Now, I hate to lose a tree, especially one that is that old and tall. It was between 90 and 100 feet tall and eventually I'll get out there and count the rings on one of the largest logs to find out how old it is. We think it is probably about 70 years old from what former owners told us about their tree planting. I can't say enough nice things about the Asplundh guys who came to work on it. It was a day long process - a full work day - and they worked hard. We got two huge piles of wood chip mulch out of the branches and about 25 eighteen inch tall, almost 2 feet wide logs which we will use for seating eventually, once the sap has gotten out.
I'm glad it wasn't me up in that bucket. I don't really mind heights, but he was about 60 feet up and it wiggled more than I would have liked. They were using it as a training thing for one of the new guys because we have almost no traffic and they could take their time.
First they started at the bottom and took off all of the branches. As he cut them and dropped them, some of the others ran them through the chipper. It was a cold day, but we spent a lot of time outside watching. I think the noise from the chipper was a lot worse than the cold.
I'm glad they knew what they were doing since you can see just how close that electric line is to the tree - just on the other side of the road.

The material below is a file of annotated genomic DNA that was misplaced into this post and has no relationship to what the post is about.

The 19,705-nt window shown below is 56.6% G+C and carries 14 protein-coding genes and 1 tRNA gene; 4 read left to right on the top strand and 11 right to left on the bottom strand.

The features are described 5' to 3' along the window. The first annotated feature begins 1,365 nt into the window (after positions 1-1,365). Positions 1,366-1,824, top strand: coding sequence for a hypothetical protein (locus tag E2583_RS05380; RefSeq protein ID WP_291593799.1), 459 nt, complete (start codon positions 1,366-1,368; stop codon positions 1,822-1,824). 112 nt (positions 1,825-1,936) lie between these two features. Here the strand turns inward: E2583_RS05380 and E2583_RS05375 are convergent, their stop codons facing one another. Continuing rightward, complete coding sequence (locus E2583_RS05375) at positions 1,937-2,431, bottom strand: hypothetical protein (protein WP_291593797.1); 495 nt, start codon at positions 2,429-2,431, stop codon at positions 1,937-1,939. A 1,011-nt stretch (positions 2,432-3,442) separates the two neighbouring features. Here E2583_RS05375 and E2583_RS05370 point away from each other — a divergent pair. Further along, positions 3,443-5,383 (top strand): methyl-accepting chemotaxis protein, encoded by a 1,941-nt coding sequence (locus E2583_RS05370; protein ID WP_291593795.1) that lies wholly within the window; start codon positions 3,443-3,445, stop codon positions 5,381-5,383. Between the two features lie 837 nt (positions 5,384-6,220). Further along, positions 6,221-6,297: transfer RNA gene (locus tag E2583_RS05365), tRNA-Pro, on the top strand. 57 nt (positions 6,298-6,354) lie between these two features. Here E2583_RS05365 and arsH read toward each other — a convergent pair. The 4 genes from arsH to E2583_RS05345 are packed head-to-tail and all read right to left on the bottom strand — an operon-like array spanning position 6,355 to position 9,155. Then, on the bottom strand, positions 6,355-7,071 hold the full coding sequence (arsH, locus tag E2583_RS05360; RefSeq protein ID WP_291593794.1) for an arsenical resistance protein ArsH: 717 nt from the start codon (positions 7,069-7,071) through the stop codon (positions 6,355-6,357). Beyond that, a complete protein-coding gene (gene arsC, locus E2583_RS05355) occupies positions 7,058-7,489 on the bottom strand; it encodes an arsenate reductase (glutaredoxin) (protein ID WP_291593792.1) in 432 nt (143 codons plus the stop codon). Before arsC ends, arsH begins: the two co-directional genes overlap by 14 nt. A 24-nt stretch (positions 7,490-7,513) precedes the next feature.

They put a rope on the top of the tree and the guy in the bucket cut it as high as he could, which meant that about a 30 foot piece would come down first. They were so good that they only broke just a couple of small branches on a small shrub. Pretty amazing when you consider how much wood came down. The rest of the trunk came down in 18 inch long chunks which we hauled off the next day, across the road to be edging for our parking lot, at least for now. I wish we could have used it for the woodstove, but pine isn't good for woodstoves because of the high sap/resin/whatever you call it in the wood.
As for the title of my post - this pine tree was on the south side of one of our hosta gardens, so there are some hostas that are going to be a lot more sun this summer. I hope that the extra water they get because the huge tree is no longer sucking up so much will compensate for it, but we shall see. In the meantime, I'm getting used to a large hunk of the sky showing and almost being able to see the sun rise.